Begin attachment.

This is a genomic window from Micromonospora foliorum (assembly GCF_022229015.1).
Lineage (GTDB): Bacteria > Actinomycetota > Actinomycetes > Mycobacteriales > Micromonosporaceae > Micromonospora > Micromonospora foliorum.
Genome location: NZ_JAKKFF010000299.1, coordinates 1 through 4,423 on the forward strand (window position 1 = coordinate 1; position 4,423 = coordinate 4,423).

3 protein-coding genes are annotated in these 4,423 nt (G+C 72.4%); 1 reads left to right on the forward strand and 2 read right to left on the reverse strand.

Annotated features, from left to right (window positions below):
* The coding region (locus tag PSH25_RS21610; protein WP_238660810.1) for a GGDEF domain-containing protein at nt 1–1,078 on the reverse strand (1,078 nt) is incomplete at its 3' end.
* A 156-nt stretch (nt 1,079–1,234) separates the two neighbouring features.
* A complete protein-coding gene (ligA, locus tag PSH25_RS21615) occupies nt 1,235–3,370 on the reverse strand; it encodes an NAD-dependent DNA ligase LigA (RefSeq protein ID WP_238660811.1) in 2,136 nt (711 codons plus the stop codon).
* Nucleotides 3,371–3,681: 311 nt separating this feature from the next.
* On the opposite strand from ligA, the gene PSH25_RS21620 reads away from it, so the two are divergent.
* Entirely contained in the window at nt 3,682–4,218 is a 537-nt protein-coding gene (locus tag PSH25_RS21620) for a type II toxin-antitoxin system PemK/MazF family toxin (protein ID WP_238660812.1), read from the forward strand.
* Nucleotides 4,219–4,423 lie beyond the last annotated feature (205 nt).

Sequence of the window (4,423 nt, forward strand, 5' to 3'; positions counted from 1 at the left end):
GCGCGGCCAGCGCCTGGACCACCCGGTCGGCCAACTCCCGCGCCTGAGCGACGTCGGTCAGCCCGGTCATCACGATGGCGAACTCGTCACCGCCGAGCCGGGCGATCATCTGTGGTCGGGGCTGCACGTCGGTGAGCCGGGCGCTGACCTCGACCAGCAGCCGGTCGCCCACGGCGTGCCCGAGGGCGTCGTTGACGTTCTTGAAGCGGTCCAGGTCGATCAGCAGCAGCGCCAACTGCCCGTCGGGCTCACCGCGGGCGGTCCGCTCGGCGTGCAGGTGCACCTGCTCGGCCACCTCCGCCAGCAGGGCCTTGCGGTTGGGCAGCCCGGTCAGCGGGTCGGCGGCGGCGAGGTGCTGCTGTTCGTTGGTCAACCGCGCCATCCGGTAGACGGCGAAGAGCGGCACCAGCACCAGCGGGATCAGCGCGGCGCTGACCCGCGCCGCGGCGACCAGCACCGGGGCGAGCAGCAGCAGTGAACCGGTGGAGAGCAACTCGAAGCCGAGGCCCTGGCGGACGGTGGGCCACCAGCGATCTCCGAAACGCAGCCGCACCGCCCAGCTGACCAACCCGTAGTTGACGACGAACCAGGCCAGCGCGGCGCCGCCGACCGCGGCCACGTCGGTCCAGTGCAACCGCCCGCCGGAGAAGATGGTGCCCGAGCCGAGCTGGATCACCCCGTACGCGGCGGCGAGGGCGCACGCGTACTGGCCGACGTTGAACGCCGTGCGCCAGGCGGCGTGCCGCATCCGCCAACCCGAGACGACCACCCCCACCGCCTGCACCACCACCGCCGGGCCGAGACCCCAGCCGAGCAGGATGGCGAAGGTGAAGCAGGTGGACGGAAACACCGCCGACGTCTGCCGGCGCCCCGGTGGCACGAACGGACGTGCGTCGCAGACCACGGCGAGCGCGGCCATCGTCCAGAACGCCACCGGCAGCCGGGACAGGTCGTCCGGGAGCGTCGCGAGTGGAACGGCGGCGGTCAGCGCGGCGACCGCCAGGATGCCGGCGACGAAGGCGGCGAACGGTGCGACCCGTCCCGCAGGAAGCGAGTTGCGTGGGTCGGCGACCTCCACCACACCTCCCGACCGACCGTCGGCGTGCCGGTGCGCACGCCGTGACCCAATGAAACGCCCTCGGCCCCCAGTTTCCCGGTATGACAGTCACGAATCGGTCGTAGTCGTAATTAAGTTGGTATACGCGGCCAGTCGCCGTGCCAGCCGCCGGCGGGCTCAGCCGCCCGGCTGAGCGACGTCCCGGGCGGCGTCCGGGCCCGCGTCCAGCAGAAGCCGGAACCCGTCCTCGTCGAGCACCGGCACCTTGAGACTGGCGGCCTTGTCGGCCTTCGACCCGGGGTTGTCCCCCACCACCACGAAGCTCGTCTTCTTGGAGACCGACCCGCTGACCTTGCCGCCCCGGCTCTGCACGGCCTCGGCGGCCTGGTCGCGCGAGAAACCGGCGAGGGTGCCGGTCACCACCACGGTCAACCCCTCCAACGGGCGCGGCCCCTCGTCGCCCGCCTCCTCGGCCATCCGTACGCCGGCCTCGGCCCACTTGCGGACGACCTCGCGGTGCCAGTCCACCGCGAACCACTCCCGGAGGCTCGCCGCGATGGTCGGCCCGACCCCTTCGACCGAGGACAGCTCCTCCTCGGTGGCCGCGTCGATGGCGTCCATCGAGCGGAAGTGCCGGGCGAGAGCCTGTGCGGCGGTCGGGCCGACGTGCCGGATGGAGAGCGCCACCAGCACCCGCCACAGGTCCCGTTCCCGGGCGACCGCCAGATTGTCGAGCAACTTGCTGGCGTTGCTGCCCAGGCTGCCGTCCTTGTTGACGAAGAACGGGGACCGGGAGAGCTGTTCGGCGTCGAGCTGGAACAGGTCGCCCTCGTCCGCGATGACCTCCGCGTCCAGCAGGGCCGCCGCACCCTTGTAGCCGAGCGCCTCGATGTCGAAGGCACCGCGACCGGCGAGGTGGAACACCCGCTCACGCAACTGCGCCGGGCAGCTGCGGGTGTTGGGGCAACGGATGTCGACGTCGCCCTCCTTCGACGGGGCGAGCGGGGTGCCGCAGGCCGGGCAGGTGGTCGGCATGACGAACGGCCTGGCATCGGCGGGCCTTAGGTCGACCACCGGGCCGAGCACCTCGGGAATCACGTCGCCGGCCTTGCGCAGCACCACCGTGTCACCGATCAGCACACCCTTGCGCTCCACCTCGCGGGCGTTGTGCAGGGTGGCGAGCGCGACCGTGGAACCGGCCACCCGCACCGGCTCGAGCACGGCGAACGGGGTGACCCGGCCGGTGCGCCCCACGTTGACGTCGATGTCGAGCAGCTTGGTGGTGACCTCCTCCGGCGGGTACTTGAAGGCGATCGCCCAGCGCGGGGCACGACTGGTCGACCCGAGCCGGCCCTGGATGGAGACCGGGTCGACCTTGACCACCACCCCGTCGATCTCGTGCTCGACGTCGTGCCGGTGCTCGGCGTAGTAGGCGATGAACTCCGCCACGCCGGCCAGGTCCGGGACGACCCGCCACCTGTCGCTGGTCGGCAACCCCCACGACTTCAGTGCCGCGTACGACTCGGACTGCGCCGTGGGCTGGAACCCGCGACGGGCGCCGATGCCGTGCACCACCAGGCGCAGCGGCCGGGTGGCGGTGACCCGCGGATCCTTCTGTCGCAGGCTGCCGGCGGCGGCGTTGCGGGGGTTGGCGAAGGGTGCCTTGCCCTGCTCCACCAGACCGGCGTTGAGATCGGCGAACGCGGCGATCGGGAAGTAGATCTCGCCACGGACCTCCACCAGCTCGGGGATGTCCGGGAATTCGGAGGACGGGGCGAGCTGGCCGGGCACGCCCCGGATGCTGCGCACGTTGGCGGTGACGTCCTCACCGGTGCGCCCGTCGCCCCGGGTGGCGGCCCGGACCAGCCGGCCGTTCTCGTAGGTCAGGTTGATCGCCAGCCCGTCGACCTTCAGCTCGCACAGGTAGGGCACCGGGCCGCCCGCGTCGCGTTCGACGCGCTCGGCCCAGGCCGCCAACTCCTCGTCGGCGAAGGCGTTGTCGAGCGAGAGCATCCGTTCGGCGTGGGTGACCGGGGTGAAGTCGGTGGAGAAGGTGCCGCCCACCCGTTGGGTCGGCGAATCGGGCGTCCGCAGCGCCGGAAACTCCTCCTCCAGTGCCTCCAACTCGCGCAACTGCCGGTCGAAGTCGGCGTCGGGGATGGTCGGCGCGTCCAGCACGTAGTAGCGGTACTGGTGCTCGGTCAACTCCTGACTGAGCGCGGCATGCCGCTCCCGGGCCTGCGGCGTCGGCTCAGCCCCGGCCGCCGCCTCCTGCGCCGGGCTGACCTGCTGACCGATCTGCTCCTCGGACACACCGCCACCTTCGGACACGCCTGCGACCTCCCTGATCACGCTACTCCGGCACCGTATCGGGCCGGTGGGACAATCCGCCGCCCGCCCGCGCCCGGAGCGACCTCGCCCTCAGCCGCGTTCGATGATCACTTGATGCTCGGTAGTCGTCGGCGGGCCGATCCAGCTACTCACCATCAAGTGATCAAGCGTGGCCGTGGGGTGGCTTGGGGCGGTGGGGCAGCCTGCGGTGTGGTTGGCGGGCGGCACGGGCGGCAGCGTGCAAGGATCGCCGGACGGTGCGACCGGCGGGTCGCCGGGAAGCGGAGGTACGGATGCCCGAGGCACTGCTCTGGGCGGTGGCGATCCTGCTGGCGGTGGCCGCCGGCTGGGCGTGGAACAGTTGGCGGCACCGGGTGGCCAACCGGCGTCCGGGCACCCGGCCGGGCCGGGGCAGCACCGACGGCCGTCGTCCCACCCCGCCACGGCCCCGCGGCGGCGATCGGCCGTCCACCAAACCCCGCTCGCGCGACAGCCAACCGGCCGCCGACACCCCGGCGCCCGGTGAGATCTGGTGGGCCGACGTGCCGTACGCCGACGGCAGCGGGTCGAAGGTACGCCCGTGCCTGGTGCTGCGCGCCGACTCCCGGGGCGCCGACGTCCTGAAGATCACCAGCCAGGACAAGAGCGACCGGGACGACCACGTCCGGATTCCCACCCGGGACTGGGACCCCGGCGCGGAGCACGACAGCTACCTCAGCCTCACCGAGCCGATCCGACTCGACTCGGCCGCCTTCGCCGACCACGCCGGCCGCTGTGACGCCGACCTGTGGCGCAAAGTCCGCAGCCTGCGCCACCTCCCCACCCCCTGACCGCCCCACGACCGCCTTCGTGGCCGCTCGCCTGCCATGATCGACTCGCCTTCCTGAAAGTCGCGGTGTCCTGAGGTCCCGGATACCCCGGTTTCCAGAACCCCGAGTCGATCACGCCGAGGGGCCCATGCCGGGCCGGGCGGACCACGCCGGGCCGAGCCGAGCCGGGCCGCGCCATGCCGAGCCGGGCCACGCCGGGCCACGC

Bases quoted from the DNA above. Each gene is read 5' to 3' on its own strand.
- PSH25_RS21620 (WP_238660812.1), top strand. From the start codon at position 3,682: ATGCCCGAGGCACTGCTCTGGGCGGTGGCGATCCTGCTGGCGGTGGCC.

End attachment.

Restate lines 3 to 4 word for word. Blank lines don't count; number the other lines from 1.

Genome location: NZ_JAKKFF010000299.1, coordinates 1 through 4,423 on the forward strand (window position 1 = coordinate 1; position 4,423 = coordinate 4,423).

3 protein-coding genes are annotated in these 4,423 nt (G+C 72.4%); 1 reads left to right on the forward strand and 2 read right to left on the reverse strand.